Ancient Greek Plays
by Annachiara Vispi
When I was seventeen, my mother came to pick me up at the airport in Rome, where I grew up. I had just spent three days away in Sicily with my high school theatre laboratory; we used to go every year to perform and watch Ancient Greek plays in authentic Ancient Greek theatres. I can still remember the look on my mother’s face when she saw me at the arrivals terminal, tired and giddy and a little tan, hugging my friends goodbye. We knew we would meet in the school corridors the next day, but we also knew those hugs marked the end of our experience as an ensemble, as a team. When we sat in the car minutes later, my mother said to me: “You look so happy.”
I think I began understanding then what I know now about the power of sharing. At the time, I saw it as the power of shared experience: I watched my friendships tighten as my fellow theatre-makers and I bonded over tasks, incidents, and time away together. A couple of years later, when I began my degree in Drama and Theatre, I started seeing the power of shared emotions: I witnessed the transformative power of imagination, and how storytelling could shape somebody’s ideas. It was only very few days ago, as I finished combing through all the submissions for Out of Body, that I recognised that the power of sharing lies first and foremost in the act of sharing itself.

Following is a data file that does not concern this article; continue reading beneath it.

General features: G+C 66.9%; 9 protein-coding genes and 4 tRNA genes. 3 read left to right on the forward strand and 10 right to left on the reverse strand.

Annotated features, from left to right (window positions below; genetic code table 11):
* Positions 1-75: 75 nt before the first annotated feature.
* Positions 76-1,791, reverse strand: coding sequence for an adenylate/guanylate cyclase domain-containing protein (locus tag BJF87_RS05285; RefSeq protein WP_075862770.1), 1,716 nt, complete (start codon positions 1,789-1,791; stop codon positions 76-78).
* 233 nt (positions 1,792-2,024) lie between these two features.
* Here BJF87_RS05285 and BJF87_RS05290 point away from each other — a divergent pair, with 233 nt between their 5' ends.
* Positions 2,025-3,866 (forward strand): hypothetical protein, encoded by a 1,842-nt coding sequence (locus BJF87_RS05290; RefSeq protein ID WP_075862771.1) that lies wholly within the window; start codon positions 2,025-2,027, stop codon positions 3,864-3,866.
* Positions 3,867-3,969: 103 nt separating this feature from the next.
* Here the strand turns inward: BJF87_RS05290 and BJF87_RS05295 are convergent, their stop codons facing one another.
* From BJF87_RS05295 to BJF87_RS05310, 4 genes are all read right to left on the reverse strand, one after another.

This has been a strange year. The meaning of connection, of shared experience has changed – or rather, we have been forced to find surrogates for it. Yet, as I lost myself in Zoom meetings, Facebook calls and Instagram Lives, I always trusted art to bring me back. Back to reality, back to the present, back to myself. It always worked, be it an online play, a song, or a book. There is something almost spiritual in being invited inside someone else’s vision of the world. During a time like this, when it is easy to forget how togetherness feels like, art reminded me of what it feels like to be human, and that humanity is something we all share.
This is all to say: thank you. Thank you for submitting to us, if you did, and thank you for lending us your attention, if you’ve been watching. Ever since sitting in the audience on those stone benches under the Sicilian sun, I have been a firm believer that a sense of community is essential to our sense of self. The moment I began watching and making theatre is the moment I truly began to understand myself, because I had the opportunity to observe as other people around me investigated their own humanity. I think this is what happens when you engage with art; hopefully, you experienced the slightest trace of it when you participated in Out of Body, as either maker or spectator. I know I did. I felt it: wonder, newness, and for a moment, connection.